The European Commission has called on the UK government to phase out a tax break for offshore companies based in Gibraltar by 2010.
Gibraltar's low taxes have attracted several firms to the territory
The Commission, which said the practice flouted EU competition rules, gave the UK a month to agree or else face possible legal action.
Under Gibraltar's Exempt Company programme, more than 8,000 offshore firms do not have to pay income tax.
Instead, they pay a small fee. The scheme is a life blood for Gibraltar.
While Gibraltar only gets a fixed annual payment of between £225 and £300 from each company, the programme has encouraged some 8,500 overseas companies to invest in the British territory on the southern tip of Spain.
The presence of these companies has helped fuel Gibraltar's service economy.
'Illegal state aid'
Companies qualify if they register in Gibraltar but do not conduct any business there or have any Gibraltarian shareholders.
Other firms trading in the territory must pay a standard 35% tax on their profits.
"This advantage is clearly selective, is financed from state resources, and is liable to distort competition," the European Commission said in a statement.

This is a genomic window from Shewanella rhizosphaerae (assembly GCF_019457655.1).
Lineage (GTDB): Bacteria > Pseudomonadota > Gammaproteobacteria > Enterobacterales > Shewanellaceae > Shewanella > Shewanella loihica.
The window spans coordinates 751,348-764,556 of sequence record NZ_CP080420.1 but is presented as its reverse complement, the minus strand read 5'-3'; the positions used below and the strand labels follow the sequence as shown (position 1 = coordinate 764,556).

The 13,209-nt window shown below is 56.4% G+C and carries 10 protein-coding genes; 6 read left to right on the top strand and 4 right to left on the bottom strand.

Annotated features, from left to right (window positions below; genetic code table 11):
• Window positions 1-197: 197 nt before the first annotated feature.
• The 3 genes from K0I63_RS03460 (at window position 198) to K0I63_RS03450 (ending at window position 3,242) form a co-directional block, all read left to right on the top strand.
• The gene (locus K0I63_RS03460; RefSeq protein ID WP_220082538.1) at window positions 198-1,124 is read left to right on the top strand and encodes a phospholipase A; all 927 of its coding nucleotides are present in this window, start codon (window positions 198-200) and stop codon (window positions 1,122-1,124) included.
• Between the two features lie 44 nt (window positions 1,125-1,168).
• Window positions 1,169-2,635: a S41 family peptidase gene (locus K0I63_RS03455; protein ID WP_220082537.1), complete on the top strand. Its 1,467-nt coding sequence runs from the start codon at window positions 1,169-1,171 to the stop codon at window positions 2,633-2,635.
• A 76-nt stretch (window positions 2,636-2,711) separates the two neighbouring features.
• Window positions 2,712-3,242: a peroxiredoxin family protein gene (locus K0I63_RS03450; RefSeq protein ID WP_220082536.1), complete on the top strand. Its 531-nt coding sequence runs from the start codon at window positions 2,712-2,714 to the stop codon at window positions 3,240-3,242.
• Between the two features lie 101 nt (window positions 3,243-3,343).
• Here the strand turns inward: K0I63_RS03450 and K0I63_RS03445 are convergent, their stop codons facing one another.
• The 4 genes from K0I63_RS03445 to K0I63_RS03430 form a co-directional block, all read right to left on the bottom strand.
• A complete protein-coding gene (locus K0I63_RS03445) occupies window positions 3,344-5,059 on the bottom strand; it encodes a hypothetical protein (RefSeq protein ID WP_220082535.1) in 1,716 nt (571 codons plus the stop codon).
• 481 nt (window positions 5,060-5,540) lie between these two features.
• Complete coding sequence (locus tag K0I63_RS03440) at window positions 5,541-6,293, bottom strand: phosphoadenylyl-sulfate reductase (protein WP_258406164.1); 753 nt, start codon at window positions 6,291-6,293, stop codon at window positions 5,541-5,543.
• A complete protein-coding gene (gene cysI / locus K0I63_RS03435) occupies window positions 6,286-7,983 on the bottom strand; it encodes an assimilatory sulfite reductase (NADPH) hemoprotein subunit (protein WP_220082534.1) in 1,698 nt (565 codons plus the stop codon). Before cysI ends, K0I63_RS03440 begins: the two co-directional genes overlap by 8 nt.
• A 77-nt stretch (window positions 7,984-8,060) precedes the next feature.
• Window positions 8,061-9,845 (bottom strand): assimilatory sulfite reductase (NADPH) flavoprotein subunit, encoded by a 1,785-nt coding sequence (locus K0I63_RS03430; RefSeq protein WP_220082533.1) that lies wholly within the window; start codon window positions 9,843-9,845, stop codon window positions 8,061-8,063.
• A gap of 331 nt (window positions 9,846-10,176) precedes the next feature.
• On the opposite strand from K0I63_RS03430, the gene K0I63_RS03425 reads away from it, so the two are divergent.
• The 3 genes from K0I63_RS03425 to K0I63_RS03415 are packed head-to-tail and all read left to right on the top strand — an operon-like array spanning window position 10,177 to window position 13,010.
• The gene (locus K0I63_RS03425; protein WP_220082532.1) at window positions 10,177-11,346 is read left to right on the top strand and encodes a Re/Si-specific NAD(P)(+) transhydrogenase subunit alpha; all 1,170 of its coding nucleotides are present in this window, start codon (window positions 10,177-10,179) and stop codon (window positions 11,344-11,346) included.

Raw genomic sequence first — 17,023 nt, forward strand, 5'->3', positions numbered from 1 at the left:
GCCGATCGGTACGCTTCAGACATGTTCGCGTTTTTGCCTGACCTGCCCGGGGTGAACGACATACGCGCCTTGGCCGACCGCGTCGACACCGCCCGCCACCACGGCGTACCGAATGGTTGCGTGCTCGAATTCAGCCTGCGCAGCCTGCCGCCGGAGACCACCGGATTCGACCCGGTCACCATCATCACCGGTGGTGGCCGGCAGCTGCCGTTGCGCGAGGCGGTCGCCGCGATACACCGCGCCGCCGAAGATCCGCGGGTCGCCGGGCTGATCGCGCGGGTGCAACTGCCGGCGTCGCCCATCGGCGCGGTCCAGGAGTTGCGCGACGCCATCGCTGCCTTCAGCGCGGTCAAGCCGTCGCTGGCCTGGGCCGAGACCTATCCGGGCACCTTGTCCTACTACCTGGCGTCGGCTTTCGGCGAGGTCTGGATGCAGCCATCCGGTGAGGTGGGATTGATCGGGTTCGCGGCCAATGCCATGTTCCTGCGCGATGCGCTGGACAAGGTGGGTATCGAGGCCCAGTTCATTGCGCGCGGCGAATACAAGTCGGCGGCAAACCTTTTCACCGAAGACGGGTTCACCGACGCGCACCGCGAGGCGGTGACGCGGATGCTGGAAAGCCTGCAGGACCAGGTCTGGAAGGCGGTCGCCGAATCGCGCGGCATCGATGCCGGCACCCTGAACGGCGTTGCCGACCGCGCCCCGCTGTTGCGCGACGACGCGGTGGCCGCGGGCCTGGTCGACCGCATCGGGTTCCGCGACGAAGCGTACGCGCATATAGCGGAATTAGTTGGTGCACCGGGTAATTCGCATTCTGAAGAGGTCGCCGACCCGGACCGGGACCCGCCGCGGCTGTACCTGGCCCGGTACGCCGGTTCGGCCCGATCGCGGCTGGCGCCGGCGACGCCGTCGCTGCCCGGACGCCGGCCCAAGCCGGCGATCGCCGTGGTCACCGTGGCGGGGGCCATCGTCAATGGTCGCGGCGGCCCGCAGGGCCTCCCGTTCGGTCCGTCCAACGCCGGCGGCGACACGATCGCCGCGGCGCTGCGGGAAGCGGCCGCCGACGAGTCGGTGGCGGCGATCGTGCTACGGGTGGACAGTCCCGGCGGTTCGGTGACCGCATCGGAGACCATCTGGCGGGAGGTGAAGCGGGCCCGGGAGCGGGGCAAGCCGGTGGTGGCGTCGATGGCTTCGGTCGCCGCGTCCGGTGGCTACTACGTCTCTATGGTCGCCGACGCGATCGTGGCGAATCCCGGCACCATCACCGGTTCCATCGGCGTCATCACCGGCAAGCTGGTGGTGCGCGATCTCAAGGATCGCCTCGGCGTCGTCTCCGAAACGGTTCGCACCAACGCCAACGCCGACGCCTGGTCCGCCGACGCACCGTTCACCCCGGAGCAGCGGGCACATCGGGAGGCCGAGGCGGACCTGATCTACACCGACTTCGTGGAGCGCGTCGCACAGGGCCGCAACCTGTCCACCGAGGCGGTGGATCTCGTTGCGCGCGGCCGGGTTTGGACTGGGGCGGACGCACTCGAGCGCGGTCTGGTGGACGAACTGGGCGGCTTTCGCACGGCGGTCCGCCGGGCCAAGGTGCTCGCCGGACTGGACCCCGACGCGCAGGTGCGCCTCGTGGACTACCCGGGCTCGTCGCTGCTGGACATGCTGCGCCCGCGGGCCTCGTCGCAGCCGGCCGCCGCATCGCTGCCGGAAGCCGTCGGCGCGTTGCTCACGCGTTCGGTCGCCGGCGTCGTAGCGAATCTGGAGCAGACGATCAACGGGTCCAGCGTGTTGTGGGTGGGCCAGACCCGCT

"The regime satisfies none of the criteria set out in (EU law) under which state aid may be authorised," it said.
Commission spokesman Jonathan Todd said he was confident that the UK government would stop the programme.
"We are now very optimistic that this measure will be withdrawn once and for all," he said.
Under the Commission's direction, the Exempt Company scheme will close to new entrants in July 2006 before being withdrawn in 2010.
Britain captured Gibraltar in 1704, with Spain formally ceding control in 1713.
Recent talks between the UK and Spanish governments over the future of the territory have failed to lead to any agreement.
While Spain wants to regain sovereignty over the territory, this is almost universally opposed by the people of Gibraltar, who in a 2002 referendum voted 99% in favour of remaining solely British.